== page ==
What does ‘getting back to work’ mean?

Man at a desk

Yesterday (Thursday 14 May), our Advice Service published a new ‘one stop’ support webpage to support employers as they consider how to get their staff back to their original workplace or working environment.

As a business facing Service, our Advice Service has been at the forefront of hearing about the trends and key concerns of businesses at each stage of COVID-19. As many of our members operate globally, we were receiving queries about coronavirus back in December 2020 even before it was officially named as “COVID-19” in February this year. We saw many of our members choosing to move as many of their staff as possible to home-working long before lockdown was considered by the UK Government, and we have more recently seen businesses keen to get their organisation operating as usual, even prior to the Government’s announcements on returning to work during the last week.

Throughout each of our conversations with members, one thing is clear: no business is the same in how a return to usual working practices will need to be managed. There were regular themes emerging from the concerns and questions we are being asked, even if the micro detail was different.

We have therefore created the guidance on this webpage as ‘questions for consideration’ which prompts an organisation to consider how something will affect their specific employee, team, department, workforce. The questions will guide employers through thinking about how to prepare the working environment for employees to return to it, and the wider issues to consider: facilities, such as air conditioning and fans; social and psychological factors, such as messaging and managing employees’ anxiety about health risk; what to think about when assessing if all staff should return at the same time; and identifying who might particularly benefit from remaining a homeworker for longer. We have also addressed the most common questions we receive about a potential second wave of COVID-19 and we importantly consider how employers must consider employees who have had ongoing NHS treatment and medical procedures cancelled.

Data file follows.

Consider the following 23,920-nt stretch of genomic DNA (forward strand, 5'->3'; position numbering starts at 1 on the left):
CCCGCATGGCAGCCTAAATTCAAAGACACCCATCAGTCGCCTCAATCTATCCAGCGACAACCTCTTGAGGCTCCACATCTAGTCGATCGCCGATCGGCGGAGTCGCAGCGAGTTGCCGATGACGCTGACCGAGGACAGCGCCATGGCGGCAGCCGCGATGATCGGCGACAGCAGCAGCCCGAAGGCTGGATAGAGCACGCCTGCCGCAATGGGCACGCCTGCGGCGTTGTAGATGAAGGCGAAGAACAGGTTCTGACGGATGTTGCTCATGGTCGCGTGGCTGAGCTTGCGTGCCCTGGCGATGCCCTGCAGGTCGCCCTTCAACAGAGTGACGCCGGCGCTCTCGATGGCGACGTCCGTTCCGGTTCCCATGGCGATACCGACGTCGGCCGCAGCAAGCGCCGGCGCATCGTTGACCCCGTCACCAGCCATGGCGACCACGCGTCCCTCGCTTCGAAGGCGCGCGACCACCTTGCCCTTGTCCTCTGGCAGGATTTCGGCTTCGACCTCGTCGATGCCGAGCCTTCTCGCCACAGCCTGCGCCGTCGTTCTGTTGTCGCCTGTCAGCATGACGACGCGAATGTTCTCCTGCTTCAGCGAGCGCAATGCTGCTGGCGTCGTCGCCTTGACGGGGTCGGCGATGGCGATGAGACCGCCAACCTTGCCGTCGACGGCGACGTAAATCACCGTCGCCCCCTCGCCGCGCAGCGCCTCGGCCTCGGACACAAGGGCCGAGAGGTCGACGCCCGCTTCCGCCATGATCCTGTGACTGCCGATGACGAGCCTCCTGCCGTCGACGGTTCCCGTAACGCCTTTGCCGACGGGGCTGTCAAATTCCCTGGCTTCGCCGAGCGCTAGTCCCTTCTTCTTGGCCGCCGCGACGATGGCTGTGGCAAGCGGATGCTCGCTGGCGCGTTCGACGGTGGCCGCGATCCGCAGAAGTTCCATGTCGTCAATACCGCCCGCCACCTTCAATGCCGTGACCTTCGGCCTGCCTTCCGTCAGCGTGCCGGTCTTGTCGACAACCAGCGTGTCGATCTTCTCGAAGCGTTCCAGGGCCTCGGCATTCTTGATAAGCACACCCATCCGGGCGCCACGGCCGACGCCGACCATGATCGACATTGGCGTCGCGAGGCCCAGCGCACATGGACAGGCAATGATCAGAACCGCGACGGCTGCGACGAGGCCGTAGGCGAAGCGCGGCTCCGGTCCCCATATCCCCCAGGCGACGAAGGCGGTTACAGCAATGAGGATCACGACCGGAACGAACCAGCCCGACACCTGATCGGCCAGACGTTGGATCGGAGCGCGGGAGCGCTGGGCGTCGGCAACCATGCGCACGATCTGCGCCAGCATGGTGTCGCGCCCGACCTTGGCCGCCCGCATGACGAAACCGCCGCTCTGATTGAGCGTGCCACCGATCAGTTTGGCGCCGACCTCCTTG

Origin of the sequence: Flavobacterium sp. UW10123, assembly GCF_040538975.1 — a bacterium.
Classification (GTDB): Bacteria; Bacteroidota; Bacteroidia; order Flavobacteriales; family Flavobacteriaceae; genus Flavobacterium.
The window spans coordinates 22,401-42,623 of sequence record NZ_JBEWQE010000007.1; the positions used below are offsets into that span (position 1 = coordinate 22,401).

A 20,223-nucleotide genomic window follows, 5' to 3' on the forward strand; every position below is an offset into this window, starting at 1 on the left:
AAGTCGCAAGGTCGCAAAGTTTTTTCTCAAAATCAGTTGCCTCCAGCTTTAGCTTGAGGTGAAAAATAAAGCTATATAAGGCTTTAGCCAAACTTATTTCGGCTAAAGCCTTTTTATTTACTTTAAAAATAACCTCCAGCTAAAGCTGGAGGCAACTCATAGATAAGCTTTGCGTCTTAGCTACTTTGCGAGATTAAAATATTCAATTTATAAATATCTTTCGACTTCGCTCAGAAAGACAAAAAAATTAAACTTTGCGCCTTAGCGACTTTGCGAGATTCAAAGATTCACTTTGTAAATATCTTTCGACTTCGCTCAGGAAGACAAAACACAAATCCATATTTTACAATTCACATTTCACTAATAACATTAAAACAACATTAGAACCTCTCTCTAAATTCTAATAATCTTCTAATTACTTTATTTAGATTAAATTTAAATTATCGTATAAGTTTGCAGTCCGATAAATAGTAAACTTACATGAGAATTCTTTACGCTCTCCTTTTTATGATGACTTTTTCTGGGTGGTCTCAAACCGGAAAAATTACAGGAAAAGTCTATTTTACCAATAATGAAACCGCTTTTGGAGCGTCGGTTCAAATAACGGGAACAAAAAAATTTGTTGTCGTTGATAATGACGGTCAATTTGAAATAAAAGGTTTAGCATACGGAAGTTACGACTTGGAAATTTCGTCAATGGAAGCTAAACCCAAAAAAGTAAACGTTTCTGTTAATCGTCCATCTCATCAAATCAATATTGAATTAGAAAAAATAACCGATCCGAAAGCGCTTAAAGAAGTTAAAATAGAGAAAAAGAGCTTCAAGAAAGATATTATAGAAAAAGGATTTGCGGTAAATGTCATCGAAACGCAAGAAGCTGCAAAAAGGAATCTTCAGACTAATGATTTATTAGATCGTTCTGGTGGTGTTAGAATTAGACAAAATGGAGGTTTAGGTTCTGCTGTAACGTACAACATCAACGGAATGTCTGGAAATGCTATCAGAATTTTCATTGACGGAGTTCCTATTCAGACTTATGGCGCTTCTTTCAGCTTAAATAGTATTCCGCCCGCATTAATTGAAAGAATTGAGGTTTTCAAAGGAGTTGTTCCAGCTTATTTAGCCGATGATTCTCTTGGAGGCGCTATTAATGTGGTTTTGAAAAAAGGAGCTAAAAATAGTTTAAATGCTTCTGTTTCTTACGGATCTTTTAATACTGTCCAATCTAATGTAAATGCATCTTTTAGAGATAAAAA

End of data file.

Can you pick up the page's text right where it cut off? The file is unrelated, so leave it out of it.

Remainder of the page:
As guidance from the Government and other key bodies (such as the EHRC and CIPD) become available, it will be held in the section titled “Further information and latest guidance”. This comes from businesses telling us there is so much information in different places that it is hard to keep up with. Our Advice Service’s aim is to make our members’ jobs easier, so we hope putting everything here in one place will do just that.

Lockdown particularly has been, literally, life-changing for very many businesses and their staff. Some employees are enjoying it, and others loathe it and are itching to return to being among their colleagues and returning to their favourite working-day coffee shop. For businesses, lockdown working has provided an opportunity to overhaul their approach to flexible and remote working and, for others, lockdown working brings an economically frustrating and stressful disruption. Whatever the circumstances, we are seeing that COVID-19 has increased anxiety among staff, particularly related to returning to work and the risk to their and their loved ones’ health which, in turn, has meant employers are dealing with an unprecedented nature of (understandable) fear and anxiety among an incredibly high percentage of their workforce.

Whatever the circumstances your businesses is facing, we hope this page will help you. Members, do call us and tell us what you are dealing with; many other of our Members are calling us to do the same and we look forward to supporting you through whatever your organisation needs to do next.

And if you’d like to learn how to become a Member or Partner of Business Disability Forum, please find out more here

Leave a Reply